And for a time a real shift in Ukraine's geopolitical orientation eastwards did appear to be under way.
Yanukovych extended the Crimean lease for the Russian Black Sea fleet to 2042 and heavily promoted the Russian language in Ukraine.
However, over the past year or so it has become clear that the government in Kiev is taking the first credible steps to undermine the principal Russian lever on the Ukrainian economy, gas dependency.
The reason for decisive action from Kiev is Russia's repeated attempts to weaken Ukraine's energy security severely.
Russia's Gazprom and its allies have already built Nordstream 1 and 2, which will permit the movement of 55 billion cubic metres (bcm), via the Baltic Sea, circumventing Ukraine.
Russia's President Vladimir Putin has now announced his intention to build Nordstream 3 and 4, which would increase Baltic Sea transit capacity to 110 bcm by 2018.
Gazprom also looks like it may well go ahead with Southstream, which would provide a further 63 bcm of capacity.
The danger for Ukraine is that Russia will send no gas via Ukraine, depriving Ukraine of revenue – and also of leverage in negotiations with Moscow over gas prices.
Ukraine is already being squeezed by Gazprom's pricing strategy.
In 2012, Ukraine consumed approximately 25 bcm of Russian gas at a price $430 per thousand cubic metres (mcm).
By contrast, much richer Germany paid only $379 mcm.
And if $430 mcm was the sort of deal Kiev could get from Moscow when it had some transit leverage, what would the price to be paid when transit leverage disappeared?
The threat posed to the Ukrainian economy – and, indeed, to national independence – appears to have galvanised Kiev into developing a credible energy-security strategy.
The initial stage of this plan is to take advantage of falling EU gas demand and Union rules on energy liberalisation and interconnection to seek reverse-flow gas supplies.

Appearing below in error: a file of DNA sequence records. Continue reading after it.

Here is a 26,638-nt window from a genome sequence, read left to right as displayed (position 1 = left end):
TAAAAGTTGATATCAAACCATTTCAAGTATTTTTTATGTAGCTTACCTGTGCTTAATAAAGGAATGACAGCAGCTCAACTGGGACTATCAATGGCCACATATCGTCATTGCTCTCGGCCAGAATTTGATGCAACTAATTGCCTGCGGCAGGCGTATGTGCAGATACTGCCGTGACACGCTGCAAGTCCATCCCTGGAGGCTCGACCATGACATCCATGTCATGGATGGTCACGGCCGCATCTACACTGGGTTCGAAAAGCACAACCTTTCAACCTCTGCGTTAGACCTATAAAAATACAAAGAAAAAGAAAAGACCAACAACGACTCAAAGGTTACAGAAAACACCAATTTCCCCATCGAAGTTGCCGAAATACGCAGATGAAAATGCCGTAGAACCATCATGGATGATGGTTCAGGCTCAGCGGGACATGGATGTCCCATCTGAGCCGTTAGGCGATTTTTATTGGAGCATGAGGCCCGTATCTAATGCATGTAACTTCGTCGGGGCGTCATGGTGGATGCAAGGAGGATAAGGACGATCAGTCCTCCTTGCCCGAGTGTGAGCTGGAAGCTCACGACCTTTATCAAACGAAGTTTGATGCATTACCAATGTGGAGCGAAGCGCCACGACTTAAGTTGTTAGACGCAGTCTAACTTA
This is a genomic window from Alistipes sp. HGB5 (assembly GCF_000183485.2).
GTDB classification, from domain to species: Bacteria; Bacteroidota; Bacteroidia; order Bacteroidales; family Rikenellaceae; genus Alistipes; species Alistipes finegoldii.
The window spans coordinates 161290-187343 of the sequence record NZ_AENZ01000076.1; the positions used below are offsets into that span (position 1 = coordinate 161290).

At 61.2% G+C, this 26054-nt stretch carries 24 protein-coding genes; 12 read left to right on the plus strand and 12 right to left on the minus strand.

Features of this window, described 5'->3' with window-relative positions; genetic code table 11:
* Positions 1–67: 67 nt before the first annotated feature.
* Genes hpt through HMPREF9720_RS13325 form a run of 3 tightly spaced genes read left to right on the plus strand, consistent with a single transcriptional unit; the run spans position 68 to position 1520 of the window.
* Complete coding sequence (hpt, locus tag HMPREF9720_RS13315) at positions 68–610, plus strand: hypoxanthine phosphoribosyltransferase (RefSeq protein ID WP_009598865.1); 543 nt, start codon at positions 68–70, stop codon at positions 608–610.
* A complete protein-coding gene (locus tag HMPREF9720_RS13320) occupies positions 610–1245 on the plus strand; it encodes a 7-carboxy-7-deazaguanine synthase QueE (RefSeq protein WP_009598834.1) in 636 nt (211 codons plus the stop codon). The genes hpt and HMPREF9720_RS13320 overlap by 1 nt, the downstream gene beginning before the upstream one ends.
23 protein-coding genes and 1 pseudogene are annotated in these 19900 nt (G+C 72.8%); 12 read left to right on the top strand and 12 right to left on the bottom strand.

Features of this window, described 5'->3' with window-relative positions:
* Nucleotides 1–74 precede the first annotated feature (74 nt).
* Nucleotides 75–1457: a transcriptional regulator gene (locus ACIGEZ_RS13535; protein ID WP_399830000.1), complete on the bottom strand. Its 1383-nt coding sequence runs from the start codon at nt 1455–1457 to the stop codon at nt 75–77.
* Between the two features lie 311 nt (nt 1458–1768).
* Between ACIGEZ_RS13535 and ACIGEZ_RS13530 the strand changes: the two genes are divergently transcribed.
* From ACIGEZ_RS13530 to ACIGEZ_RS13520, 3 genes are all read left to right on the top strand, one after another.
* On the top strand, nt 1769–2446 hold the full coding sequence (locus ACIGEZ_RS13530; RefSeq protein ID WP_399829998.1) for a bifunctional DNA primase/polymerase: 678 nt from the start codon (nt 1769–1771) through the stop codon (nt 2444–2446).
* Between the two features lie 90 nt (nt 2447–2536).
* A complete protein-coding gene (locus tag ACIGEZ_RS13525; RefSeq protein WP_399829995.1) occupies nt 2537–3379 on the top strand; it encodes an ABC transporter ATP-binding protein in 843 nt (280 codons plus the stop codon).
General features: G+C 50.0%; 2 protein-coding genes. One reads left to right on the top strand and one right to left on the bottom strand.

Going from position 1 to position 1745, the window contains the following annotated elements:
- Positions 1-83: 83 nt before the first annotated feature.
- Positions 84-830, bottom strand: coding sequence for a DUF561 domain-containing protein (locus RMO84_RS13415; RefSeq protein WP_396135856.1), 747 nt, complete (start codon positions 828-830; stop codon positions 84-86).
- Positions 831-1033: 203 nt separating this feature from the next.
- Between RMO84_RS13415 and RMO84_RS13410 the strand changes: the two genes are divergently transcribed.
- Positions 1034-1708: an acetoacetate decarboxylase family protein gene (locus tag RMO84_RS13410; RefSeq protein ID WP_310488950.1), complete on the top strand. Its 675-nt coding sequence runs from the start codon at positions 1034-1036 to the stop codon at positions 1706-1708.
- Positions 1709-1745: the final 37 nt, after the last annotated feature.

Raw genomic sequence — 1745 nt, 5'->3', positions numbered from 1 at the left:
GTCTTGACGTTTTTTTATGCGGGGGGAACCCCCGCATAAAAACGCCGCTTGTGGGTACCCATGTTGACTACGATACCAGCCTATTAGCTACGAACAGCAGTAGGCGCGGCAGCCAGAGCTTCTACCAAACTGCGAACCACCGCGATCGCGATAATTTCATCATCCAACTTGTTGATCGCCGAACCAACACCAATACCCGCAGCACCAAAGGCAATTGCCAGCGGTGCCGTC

Ukraine approached gas companies from Germany, Poland, Slovakia, Hungary and Romania for supplies.
Their gas comes principally from Russia, at contract prices below the price that Ukraine pays Russia.
By this May, Ukraine had already received 5 bcm of re-directed Russian gas.
Next year, it plans to increase reverse-flow supplies to between 8 bcm and 10 bcm.
A second stage of the plan is to switch to coal from gas.
The government hopes by 2015 to have reduced demand for gas by 3 bcm.
The third stage is a major energy-efficiency drive.
This is focusing on the large-scale failures within the national infrastructure.
For instance, the pumping stations that move the gas around the Ukrainian network had a leakage rate of 37% in 2012.
A key part of the plan is to diversify supply by adding liquefied natural gas (LNG) to the supply mix.
The first step is for Ukraine to rent a floating re-gasification station off the coast of Odessa.
LNG tankers would dock at the station and, once transformed from liquid back to gas, it is pumped ashore.
Ukraine has entered an agreement with Excelerate Energy to rent a re-gasification station for a reported $60 million per year.
The station should be ready to receive 5 bcm per year by 2014.
This first stage would be followed by the construction of a fixed terminal, which should be in place around 2018.
This would provide a further 5 bcm of capacity.
These four steps – reverse-flow deals, the switch from gas to coal, greater energy efficiency, and LNG supplies – have the potential to transform Ukraine's energy security and perceptions of Ukrainian independence.
It is ironic that Russian attempts to undermine Ukrainian independence by increasing the country's gas dependence could actually turn out to have had the opposite effect.
Source: European Voice